NETworX – Building relationships across class and race

by Debbie Rice NETworX logo

Beginning in 2007, RFD CDC, a 501.c.3 affiliated ministry of the WNCC, was tasked with finding effective interventions for rural churches and communities in Western North Carolina. 

Contemporary initiatives with benevolent and educational intent were adopted.  Five years of practice provided tremendous insights into the value of good-hearted intentions and education. In 2012, a national conversation took place between practitioners of poverty initiatives that formed the seed for an initiative that was based upon love of neighbor that would foster reciprocal well-being for individuals and communities.

In early 2015, 19 persons from seven states gathered in Atlanta, Georgia to establish core values and a strategy for launching a movement that would be transformational.  In April 2015, NETworX, an initiative of RFD CDC, was officially launched. 

Currently, 15 communities across North Carolina are joined with sites in CA, NV, PA, SC, and TX to restore well-being and abundance.

The NETworX model combines best practices from many sources to address the complex process of building relationships across socioeconomic class lines.  Practices gleaned from Circles® USA, NC Circles® Plus, asset-based community development and strength-based assessment have been applied.  Also, research-based material informed the development of the NETworX model.

NETworX takes a unique approach to measurably reducing poverty by approaching the challenge holistically.  The strategy is not well-doing for others but rather creating well-being together.  In NETworX, individuals and communities work together, choosing to build relationships through education and love of neighbor as well as love of self.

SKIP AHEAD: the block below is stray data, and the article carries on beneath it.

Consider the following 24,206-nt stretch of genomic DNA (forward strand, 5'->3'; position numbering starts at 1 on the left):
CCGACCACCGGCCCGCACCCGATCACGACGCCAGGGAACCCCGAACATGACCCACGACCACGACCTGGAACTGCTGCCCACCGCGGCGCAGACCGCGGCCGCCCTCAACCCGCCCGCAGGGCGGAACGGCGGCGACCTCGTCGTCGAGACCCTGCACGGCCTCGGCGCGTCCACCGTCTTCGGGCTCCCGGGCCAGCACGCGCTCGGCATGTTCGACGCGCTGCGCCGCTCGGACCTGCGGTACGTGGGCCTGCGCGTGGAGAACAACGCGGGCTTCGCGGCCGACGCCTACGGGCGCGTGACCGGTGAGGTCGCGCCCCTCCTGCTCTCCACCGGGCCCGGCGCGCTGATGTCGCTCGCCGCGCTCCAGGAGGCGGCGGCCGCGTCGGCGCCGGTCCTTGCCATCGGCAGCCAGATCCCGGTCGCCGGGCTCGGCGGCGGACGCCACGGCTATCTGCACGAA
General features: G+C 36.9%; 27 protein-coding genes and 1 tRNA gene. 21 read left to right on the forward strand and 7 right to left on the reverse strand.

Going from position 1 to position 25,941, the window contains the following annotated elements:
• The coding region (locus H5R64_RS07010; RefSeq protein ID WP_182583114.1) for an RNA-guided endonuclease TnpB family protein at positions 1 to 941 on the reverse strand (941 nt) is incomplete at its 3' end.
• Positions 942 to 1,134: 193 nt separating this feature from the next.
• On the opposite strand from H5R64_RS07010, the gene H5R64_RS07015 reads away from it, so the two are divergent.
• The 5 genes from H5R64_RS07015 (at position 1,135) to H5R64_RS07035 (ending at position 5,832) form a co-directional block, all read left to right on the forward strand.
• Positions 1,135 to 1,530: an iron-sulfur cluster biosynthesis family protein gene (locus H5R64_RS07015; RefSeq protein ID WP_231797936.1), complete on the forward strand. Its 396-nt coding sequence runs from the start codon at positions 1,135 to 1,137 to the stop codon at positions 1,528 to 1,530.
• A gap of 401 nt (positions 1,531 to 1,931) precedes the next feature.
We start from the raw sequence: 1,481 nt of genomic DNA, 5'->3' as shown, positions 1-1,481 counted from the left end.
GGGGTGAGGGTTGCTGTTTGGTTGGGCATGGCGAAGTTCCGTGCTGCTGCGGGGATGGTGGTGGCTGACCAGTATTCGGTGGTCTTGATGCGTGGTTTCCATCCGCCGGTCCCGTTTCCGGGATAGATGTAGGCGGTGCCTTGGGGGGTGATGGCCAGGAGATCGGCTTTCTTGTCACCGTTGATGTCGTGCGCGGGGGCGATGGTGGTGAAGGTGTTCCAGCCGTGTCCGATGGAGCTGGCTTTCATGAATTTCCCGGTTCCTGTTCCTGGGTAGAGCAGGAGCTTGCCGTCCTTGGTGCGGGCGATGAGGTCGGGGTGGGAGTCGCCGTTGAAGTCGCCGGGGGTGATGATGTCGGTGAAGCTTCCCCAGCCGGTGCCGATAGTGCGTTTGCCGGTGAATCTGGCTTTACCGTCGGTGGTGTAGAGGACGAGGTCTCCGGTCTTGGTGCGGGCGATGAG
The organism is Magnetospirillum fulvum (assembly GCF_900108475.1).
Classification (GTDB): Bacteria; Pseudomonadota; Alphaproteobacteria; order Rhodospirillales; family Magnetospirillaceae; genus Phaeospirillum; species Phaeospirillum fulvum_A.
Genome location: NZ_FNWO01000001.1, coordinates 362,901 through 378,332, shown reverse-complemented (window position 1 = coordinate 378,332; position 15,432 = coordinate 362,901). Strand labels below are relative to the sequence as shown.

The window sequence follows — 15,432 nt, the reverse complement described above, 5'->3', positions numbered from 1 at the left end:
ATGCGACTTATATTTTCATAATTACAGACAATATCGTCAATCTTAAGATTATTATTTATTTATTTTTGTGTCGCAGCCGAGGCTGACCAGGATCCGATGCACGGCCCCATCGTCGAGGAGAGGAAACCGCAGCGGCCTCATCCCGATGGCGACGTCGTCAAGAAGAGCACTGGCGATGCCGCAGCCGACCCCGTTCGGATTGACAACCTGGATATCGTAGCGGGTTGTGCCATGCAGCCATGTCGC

The NETworX curriculum helps participants change the way they look at and experience poverty.  Traditional definitions of poverty that focus on the lack of material and financial resources are challenged.  Participants are asked during a 15-week program to re-think and re-frame their assumptions, then re-shape, and re-store an environment of abundance to replace current efforts of rescue and relief. NETworX model

Content is learner-centered and specific measurable knowledge, skill, attitude, and process objectives are identified.  NETworX curriculum developers applied adult learning theory to ensure the material is useful, relevant, and can be implemented immediately.  Interactive methods such as peer learning, group discussion, simulations, activities, contemporary movie clips, and storytelling are used.  And, guided reflection through journal writing fosters self-evaluation and an opportunity to capture ideas for review later.

The NETworX curriculum is designed for both Champions of Change and Allies. Effective use of the curriculum requires an engaging, safe, and respectful learning community where everyone has an opportunity to share.

Stories play an integral role in our lives and NETworX.  Stories offer us ways to "make sense" of experience.  NETworX helps participants understand the importance of knowing their story, assessing its impact on their experience and recognizing the factors that have influenced it.  Then, it provides the tools and structure for re-writing a future story of personal and community abundance.

At the model's core are weekly meetings that include shared meals, time for relationship-building and mutual accountability, goal setting, and celebration.  Childcare and transportation, frequent barriers to regular participation, are provided as needed without cost.  Training classes include education around foundational issues of self-awareness, holistic poverty, resources, the role of trauma, and community change.  Relationships built over time are central and are supported by trained paraprofessionals. 

Finally, because the level of transformation desired takes place over time, participants are asked to dedicate 18 - 36 months to training and relationship building. Measurable outcomes, measured at six-month intervals throughout NETworX participation, include:

  • Increase in income to at or above 200% of the Federal Poverty Guidelines,
  • Decrease in use of public assistance,
  • Decrease in revolving debt from credit cards, rent-to-own, or predatory lending,
  • Increase in assets,
  • Increase in safe, supportive, and nurturing relationships, and
  • Increase in perception of overall quality of life.

RFD CDC assists communities in implementing NETworX through training and coaching.  

If you are interested in hearing more or visiting a NETworX site, contact Debbie Rice at 336-250-3348 or visit